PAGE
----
From the center of my mind (or physiologically
within my occipital lobe [which, ironically, I must
conceptualize as well—a meaty wrinkled mass at
the back of my walnut-troping brain]) I conceive
the world’s oceans as successfully as I conceive
galaxies, billions of galaxies, the hotly expanding
universe without end (I wave my hand and dispel
tiny satellites of twaddle floating before my eyes).
I look down, god-like, at a map of the Pacific.
Snippets of science whorl in my brain imagining
immeasurable hefts of crust lying in great masses
over the mantle, tectonic plates shifting, fracturing,
magma rising and erupting through the sea floor
and an unfathomable Neptunian churn of ocean,
tiny atolls, reefs, banks, shoals, and seamounts
pin-pricking the colossal oceanic skin, thousands
of miles apart in isolation, that when conceived risks
my mind’s loss in the inconceivable universal scale.
Under a thin line where sky meets sea, for millennia
isolated flora and fauna evolve unhindered and remote.
Somewhere between planetary formation and my
struggling mind lies Wake Island. Barely noticeable
in that scale. Like death—distant, remote, unreal
psychologically out-of-the-way and undealt with.
The world spun under a star-filled sky, small, nightly
fires swallowed up around the globe by the darkness
encompassing half of the planet, day in day out. Epochs,
millennia, all created to give linear dimension to change.
In isolation, Wake Island cotton and the flightless
Wake Island rail (long-gone now, ill-equipped to save
itself, existing now only in out-of-print books) cohabited
with the handful of living things—hermit crabs, insects
scrubs, mollusks, Polynesian rats (no more Polynesian
than Norway rats are Norwegian), worms, and seeds.
Things that found their way around the globe. There
being no fresh water, the rail lived without drinking.
Flightless, there being no need to fly for thousands
of years, they lived on just two of the three islands,
the third being too far just hundreds of feet away.
There was no need to go anywhere else, not knowing
there was anywhere else. Courtship and copulation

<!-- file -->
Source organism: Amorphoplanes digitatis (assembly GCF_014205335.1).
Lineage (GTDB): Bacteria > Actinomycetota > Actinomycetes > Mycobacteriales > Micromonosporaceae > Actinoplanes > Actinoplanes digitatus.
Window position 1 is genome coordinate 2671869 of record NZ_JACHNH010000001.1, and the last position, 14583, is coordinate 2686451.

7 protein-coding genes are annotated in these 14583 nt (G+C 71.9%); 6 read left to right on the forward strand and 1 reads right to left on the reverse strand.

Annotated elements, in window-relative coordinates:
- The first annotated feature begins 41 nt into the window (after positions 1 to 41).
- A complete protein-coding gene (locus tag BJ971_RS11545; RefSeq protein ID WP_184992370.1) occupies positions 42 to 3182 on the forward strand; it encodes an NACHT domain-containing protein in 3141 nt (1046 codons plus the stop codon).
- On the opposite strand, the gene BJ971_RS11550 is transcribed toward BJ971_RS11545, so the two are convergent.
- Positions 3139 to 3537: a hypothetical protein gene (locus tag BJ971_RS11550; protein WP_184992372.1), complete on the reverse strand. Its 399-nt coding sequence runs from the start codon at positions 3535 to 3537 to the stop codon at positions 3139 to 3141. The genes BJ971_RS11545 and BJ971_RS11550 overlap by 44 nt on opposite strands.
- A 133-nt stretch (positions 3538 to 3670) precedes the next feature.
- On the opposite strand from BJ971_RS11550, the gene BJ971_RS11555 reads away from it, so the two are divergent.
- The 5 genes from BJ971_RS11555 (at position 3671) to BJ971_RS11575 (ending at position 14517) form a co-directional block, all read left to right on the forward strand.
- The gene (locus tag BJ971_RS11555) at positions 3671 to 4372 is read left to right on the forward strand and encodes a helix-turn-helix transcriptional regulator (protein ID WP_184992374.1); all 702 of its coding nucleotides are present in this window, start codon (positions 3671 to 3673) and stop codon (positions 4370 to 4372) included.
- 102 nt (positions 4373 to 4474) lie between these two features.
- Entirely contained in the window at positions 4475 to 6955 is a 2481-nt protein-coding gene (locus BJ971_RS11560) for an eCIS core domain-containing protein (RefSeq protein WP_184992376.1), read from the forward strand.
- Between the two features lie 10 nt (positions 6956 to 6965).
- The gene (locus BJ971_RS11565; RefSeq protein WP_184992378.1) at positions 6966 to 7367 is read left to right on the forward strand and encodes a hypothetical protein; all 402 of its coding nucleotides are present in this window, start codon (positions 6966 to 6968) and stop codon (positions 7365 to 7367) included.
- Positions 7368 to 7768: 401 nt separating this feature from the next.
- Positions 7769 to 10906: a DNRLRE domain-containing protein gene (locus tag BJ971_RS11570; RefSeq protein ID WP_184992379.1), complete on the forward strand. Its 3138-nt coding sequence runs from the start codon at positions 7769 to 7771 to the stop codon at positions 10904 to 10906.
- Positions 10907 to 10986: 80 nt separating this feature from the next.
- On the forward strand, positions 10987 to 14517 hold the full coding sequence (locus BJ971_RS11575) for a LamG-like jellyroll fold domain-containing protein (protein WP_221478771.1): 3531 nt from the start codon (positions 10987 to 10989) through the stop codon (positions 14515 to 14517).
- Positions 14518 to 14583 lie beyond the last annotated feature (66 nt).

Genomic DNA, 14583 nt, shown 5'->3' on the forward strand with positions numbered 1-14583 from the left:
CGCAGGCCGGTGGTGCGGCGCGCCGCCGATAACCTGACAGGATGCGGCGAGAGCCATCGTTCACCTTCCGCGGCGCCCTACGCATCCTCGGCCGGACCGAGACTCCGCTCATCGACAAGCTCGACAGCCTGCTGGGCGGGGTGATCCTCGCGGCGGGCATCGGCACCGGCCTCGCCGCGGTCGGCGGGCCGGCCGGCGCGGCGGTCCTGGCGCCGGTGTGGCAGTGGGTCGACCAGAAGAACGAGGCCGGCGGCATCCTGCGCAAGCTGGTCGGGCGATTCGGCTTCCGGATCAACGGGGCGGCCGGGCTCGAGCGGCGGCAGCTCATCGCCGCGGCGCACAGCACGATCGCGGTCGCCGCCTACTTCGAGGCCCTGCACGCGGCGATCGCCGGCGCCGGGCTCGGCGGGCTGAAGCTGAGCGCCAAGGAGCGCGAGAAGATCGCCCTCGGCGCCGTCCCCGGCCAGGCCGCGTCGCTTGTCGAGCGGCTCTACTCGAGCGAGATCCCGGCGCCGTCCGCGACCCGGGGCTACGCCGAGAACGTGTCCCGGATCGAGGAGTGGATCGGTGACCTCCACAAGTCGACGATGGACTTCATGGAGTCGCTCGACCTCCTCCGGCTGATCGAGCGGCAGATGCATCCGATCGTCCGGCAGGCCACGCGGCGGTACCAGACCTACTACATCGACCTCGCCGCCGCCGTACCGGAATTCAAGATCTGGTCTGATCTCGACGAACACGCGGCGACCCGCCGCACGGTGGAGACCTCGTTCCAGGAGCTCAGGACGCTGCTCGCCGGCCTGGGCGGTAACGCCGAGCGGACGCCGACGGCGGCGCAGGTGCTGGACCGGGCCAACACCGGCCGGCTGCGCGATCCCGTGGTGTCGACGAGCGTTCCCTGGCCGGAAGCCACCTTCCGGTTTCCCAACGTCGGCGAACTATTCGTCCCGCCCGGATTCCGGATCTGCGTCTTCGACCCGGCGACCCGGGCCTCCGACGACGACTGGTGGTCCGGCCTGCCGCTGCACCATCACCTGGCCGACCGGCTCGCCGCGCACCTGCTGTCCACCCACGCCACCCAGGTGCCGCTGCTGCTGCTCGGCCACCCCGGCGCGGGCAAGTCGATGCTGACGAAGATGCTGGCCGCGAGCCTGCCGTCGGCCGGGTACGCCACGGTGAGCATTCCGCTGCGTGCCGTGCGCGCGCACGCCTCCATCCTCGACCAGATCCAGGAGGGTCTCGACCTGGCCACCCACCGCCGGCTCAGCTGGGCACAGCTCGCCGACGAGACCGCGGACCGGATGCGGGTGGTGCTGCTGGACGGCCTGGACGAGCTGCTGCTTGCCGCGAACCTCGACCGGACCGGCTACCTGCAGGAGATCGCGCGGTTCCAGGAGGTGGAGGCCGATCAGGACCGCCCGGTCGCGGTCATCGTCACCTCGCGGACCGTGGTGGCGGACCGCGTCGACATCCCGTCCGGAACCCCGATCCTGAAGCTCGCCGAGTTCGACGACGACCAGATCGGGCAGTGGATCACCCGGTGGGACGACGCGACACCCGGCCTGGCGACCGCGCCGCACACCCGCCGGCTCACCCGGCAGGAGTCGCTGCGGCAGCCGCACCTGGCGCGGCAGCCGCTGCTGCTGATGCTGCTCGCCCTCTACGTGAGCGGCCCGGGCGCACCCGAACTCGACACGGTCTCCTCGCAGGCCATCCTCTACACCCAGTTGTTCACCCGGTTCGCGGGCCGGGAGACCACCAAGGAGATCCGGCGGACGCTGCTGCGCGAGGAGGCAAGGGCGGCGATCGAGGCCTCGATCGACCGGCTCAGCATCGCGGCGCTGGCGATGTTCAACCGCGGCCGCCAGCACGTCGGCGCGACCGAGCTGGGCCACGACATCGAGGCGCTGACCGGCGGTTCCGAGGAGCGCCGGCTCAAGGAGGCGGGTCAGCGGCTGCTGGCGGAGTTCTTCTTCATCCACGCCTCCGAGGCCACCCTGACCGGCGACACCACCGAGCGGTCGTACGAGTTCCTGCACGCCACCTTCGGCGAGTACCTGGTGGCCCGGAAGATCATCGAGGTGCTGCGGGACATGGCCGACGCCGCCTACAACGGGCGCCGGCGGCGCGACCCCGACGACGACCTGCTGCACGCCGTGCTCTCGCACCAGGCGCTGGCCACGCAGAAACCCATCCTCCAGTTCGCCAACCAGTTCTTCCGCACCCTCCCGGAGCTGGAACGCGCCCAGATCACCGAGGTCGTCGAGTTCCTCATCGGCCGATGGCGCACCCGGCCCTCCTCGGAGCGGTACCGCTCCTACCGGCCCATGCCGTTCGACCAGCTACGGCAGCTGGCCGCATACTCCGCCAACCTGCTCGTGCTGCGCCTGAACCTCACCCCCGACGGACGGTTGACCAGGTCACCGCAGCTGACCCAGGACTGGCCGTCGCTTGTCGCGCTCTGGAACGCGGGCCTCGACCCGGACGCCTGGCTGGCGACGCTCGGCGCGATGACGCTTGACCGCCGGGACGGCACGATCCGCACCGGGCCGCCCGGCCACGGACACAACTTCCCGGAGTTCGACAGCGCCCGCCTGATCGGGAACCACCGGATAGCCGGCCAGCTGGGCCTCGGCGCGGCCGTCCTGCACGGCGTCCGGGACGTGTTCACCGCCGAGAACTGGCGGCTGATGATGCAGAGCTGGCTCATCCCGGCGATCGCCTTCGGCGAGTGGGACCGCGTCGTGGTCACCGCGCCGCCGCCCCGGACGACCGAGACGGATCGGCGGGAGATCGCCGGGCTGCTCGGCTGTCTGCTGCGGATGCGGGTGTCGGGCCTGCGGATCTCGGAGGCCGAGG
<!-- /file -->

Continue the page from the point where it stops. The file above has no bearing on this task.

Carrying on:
in July, nesting in depressions on the ground in
August, clucking and chattering. Living through
nameless generational collectivity over millennia.  
Isolated, fearless, curious, flightless, therefore—
in the midst of WWII, the rail’s habitat destroyed
from aerial bombardment, starving Japanese troops
(who occupied the island a few years earlier) isolated
themselves due to blockades, ate the last of the rails.
What else to do when we become hopeless and isolated.
There are no permanent human inhabitants of Wake.
There never have been. The extreme isolation is
too much when you are aware of it. Too small,
too remote to ever consider staying a lifetime.
Wake sits at 19 degrees, 17 minutes north latitude,
and 166 degrees, 39 minutes east longitude in the
Pacific Ocean. “Where America’s day really begins”
(sign on Wake terminal). As I write this, it is already
tomorrow on Wake. Strips of land surround an azure
lagoon that rests in a volcanic crater that belies earth’s
power. The land rises a mere twenty feet above
surrounding ocean. There are just a handful of acts.
Through spring, Wake sits fixed between horizons.
The Southern Cross one way, North Star the other.
The moon rises from the Pacific like a great eye
and the Milky Way rends the fabric of space.
There is a master script for all this, allowing room
for endless variations. Wake became Wake and was
destined for everything, feather poaching, castaways,
war. How and when they occur drift in on currents.  
Wake has its own graces and strange morbidities.
Here, far from Wake, I work in my basement
next to the city’s water supply. Millions of gallons
in a steel tower in the sky. A massive captive body
of water, contained and municipally regulated.
I think of Wake, I think of Wake for hours. I am
beginning to suspect the only Wake of consequence
exists in my mind. Such remoteness and design
seems impossible in my subterranean room.
My obsession with Wake relieves me from
my routine loss and worries. I am grieving.
I am grieving what I will lose. But Wake is not
a remainder. Wake only exists for us in encounters,
the history of an “other.” Wake is Wake for Wake’s sake.
I accept Wake’s existence; neither heaven nor hell.
Somewhere in-between. Timeless. The Wake of my mind
lies somewhere between consciousness and conjecture.
I will find my way to Wake. I have known no ocean
vastness, having never left my continent, but I will know
the cobalt blue lagoon, blank as a meditating mind.
I will transubstantiate in the sky above. When I land
on Wake, I will purify myself in the placid lagoon
that lies over the earth’s great magnitude—
a tiny roiling cauldron of remote unlikely birth,
and rise and subsume the Universe!


Sean Webb lives in Philadelphia where he works as the managing
editor and chief lexicographer overseeing a line of medical dictionary
products. He has received many honors for his work including serving
as poet laureate of Montgomery County, Pennsylvania in 2005. Most
recently he was awarded the Passages North Neutrino prize and he
was the first place winner of the Gemini Magazine Poetry Open in
2017. His recent chapbooks include The Constant Parades and What
Cannot Stay Small Forever. His work has appeared in dozens of
publications including Prairie Schooner, North American Review, The
Quarterly, Seattle Review, West Branch, Philadelphia Stories, and
Schuylkill Valley Journal. More information and poems, as well as links
to purchase his books, can be found at
seanwebbpoetry.com.
WAKE
by Sean Webb